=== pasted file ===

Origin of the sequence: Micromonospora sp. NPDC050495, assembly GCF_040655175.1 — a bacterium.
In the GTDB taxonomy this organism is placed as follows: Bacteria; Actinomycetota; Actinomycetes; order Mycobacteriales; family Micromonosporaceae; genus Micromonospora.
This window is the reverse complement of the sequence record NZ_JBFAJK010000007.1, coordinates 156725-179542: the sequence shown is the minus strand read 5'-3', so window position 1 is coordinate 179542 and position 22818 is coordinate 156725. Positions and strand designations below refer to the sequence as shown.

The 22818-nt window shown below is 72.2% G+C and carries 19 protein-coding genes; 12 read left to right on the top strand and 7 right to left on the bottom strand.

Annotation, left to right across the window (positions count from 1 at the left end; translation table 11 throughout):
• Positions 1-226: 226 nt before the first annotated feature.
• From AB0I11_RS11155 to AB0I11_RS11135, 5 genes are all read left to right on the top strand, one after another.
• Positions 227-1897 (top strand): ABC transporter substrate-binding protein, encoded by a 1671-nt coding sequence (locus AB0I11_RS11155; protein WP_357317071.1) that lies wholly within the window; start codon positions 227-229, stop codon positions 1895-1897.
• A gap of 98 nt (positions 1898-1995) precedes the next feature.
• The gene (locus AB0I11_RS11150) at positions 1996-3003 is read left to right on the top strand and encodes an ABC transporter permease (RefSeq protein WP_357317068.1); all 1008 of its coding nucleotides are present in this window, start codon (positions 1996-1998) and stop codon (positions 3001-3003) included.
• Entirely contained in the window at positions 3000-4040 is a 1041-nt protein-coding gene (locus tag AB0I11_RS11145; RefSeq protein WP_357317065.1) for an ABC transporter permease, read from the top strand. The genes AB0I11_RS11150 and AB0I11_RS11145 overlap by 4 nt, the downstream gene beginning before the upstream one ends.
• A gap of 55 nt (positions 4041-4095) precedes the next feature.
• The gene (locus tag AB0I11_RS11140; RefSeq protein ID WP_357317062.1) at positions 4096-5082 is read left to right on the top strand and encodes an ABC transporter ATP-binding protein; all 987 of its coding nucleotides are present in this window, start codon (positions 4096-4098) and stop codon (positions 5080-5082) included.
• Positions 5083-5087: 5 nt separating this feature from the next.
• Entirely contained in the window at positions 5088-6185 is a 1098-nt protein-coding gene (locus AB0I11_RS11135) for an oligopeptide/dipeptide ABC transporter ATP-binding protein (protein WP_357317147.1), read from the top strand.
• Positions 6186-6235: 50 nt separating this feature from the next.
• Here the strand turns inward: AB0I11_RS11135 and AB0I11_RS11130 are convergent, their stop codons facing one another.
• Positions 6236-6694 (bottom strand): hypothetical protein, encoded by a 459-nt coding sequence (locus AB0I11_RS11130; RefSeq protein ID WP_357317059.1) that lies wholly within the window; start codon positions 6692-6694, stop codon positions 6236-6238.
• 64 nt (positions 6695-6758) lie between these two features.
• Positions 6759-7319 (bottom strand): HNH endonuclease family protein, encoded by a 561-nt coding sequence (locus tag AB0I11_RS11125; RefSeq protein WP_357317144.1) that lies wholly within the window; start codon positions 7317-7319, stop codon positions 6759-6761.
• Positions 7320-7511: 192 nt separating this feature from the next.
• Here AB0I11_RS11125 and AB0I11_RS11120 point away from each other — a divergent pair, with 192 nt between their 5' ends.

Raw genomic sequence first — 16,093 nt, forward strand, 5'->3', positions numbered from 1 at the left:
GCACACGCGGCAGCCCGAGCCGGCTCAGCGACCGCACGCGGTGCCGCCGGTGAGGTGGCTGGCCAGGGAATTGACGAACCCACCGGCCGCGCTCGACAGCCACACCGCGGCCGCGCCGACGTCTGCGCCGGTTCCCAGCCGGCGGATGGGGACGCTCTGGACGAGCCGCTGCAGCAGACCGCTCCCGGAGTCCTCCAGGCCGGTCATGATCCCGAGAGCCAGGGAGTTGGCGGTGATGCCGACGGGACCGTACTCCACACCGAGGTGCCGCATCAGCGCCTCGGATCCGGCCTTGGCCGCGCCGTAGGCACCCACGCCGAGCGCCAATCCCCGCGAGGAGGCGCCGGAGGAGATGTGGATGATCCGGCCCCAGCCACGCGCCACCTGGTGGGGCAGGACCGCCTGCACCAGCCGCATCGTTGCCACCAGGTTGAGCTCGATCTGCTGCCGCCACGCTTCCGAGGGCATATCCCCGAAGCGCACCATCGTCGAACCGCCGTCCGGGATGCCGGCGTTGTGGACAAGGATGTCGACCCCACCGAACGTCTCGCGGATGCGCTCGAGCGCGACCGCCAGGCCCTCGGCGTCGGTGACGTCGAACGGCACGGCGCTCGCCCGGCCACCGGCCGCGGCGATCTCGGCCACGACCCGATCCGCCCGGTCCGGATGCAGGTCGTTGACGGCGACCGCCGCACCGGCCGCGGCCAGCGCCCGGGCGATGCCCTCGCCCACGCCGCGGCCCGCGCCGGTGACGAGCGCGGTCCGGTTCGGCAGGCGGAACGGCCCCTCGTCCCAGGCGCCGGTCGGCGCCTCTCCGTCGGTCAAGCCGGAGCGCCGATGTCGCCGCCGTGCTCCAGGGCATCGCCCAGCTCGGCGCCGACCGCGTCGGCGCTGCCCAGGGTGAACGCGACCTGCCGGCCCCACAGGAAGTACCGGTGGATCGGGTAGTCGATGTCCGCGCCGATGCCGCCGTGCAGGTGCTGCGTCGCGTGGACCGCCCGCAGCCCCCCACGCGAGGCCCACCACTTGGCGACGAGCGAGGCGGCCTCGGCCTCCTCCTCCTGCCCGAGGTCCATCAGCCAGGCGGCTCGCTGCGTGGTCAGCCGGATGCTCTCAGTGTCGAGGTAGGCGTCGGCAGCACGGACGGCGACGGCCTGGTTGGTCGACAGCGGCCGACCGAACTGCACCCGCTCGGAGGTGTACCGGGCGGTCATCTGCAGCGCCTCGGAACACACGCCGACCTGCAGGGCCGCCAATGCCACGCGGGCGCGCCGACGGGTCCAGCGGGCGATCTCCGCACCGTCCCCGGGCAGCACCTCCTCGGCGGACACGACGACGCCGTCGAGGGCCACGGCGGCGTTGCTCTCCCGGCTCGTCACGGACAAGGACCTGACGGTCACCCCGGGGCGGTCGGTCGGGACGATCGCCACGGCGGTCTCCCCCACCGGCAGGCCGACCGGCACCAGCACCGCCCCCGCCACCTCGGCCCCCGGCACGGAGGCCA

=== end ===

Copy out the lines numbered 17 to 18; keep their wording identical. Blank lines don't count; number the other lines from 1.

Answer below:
• Here the strand turns inward: AB0I11_RS11135 and AB0I11_RS11130 are convergent, their stop codons facing one another.
• Positions 6236-6694 (bottom strand): hypothetical protein, encoded by a 459-nt coding sequence (locus AB0I11_RS11130; RefSeq protein ID WP_357317059.1) that lies wholly within the window; start codon positions 6692-6694, stop codon positions 6236-6238.